In Ohio, co-op heroes are everywhere

One Ohio cooperative sponsored a pair of honor flights that sent veterans to Washington, D.C.

Jeremy Warnimont and his cousin Jake, both linemen at Tricounty Rural Electric Cooperative, based in northwest Ohio, were coming home from a long day of training on transformer rigging near Columbus, when they saw a young girl flip her all-terrain vehicle (ATV) in a nearby field. The vehicle landed on top of her.

“She was trying to jump a dirt hill, but didn’t make it,” Jeremy says. “When I got to her, she was non-responsive. Jake called 911 and we stabilized her until the first responders arrived.”

Jeremy never learned exactly what injuries the rider suffered that day in March 2015, but when the first responders arrived, they strapped her to a back board, immobilizing her head and spine, and air-lifted her to the hospital. He and Jake found out later that she had recovered.

As a journeyman lineman, Jeremy gets plenty of safety training from Tricounty. He knows cardio-pulmonary resuscitation (CPR), advanced first aid, and how to use an automated external defibrillator (AED).

But Jeremy deflected the thought that he did something unique, or even out of the ordinary. “I was glad I was there,” he says. “Pretty much any co-op employee would have done what they could to help.”

Jeremy’s right. There is no shortage of heroes working at Ohio’s electric cooperatives:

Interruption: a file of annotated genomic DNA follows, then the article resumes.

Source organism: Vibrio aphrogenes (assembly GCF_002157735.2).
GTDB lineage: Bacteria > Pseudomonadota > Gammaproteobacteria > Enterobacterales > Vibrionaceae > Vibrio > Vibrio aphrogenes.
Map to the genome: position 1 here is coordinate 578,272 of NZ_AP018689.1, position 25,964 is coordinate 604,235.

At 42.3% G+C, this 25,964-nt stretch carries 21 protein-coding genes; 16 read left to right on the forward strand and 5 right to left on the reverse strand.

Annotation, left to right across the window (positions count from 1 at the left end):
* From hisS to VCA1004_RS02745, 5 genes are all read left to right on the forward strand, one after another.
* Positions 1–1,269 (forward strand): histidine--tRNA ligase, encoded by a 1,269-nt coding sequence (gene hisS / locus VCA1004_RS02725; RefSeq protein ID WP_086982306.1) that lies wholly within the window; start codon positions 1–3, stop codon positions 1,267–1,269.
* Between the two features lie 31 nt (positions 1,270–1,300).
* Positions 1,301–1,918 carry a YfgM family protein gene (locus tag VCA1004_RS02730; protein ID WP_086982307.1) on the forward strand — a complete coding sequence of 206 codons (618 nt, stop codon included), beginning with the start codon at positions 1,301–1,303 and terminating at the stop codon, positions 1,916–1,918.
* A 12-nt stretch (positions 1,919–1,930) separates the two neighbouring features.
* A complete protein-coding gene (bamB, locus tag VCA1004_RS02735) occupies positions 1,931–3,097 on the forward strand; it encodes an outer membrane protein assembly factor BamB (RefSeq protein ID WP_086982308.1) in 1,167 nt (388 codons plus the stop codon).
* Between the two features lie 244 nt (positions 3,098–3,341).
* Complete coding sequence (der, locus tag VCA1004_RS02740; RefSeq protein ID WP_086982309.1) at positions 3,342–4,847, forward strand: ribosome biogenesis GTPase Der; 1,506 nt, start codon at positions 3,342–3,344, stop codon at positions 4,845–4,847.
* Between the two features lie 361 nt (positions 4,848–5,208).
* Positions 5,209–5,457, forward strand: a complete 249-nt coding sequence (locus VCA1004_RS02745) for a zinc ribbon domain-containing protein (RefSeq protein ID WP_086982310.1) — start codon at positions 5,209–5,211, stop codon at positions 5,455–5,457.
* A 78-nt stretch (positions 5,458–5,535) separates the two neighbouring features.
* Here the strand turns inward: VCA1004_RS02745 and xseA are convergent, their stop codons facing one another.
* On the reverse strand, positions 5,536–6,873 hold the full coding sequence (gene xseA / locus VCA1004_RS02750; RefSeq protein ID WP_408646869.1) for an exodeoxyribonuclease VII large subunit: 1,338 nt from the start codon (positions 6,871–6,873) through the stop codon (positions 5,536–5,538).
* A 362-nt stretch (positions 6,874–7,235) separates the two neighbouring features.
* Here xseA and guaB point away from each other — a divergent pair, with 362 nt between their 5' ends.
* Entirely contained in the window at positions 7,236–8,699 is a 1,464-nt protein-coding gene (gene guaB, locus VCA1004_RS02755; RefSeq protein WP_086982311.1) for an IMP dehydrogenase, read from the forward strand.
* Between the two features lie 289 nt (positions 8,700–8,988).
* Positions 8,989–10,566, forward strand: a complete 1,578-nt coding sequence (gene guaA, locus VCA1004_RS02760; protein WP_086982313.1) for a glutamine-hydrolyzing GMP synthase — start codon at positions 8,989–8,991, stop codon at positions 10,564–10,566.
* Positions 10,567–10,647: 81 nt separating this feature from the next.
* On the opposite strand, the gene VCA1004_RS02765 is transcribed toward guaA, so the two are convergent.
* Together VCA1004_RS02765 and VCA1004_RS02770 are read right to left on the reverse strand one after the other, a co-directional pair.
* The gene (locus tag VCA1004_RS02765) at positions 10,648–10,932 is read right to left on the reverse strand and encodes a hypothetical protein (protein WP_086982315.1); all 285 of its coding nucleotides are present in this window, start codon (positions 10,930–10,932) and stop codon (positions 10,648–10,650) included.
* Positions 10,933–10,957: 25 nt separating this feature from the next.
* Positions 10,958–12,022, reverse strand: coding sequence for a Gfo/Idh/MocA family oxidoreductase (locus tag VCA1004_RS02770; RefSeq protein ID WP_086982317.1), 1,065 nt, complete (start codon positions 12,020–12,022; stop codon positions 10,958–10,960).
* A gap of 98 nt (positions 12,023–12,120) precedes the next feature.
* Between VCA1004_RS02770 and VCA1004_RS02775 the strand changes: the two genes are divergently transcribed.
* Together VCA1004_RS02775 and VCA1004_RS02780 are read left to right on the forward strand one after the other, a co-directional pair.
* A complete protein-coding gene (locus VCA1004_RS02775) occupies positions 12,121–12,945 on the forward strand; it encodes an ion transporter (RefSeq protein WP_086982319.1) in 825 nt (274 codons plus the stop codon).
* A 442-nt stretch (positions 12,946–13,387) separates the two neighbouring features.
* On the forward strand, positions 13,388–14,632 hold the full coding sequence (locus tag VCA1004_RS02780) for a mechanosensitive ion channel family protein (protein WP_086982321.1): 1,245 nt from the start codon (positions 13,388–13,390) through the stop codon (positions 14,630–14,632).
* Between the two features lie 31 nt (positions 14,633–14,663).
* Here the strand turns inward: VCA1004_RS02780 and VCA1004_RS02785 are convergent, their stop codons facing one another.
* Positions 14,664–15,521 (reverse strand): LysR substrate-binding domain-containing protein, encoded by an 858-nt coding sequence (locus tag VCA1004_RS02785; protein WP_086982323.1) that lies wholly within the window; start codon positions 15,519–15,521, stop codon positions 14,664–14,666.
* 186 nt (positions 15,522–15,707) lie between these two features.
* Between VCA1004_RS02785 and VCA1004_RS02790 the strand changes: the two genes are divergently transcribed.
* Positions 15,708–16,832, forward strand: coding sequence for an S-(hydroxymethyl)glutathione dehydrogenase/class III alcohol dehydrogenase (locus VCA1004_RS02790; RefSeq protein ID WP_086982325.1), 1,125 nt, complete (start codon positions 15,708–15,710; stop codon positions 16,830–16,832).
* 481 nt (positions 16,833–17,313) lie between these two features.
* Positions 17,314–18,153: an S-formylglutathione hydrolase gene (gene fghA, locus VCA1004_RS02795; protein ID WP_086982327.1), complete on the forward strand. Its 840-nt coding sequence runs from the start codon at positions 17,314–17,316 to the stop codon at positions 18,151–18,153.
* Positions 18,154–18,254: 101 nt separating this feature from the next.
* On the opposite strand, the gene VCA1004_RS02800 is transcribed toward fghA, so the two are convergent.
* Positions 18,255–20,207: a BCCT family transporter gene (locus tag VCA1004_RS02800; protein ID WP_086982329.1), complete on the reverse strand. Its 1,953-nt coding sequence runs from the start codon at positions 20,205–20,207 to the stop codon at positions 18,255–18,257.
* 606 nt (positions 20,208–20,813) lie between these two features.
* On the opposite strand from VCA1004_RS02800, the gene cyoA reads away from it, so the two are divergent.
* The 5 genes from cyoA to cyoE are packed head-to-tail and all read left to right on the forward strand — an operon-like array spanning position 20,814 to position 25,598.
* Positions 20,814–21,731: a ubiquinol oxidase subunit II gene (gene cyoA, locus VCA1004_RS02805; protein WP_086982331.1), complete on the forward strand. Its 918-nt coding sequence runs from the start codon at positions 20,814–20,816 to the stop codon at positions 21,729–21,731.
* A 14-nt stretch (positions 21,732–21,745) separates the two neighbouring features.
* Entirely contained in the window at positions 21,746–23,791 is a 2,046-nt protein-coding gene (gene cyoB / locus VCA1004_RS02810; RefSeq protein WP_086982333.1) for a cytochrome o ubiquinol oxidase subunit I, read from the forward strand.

• Employees at Paulding-Putnam Electric Cooperative raised over $160,000 last year to send more than 170 World War II and Korean War veterans to Washington, D.C., on Honor Flights, so they could see the memorials built to honor their service. “Our employees are heroes for seeing a need and getting the community to rally behind them,” says Erika Willitzer, marketing and economic development manager for PPEC.

• Last September, JR McCoy, a crew leader and first class lineman for The Frontier Power Company, and his crewmate, Matthew Compton, were performing routine utility maintenance when they saw that a nearby house was on fire. After a call to 911, Compton kicked in the front door, to make sure no one was trapped inside the home (no one was). McCoy grabbed a garden hose, broke a window, and began spraying water on the fire. Meanwhile, Compton disconnected the electricity at the meter to make sure that a bad situation didn’t get worse.

• Brad Myers, a cable locater at Consolidated Electric Cooperative, in separate acts: rescued a man from a burning house; pulled a man out of a burning car; tended to someone who fell off his riding mower; and performed the Heimlich maneuver on a 10-year-old boy who was choking in a restaurant.

John Egan is president of Egan Energy Communications, a national energy communications firm.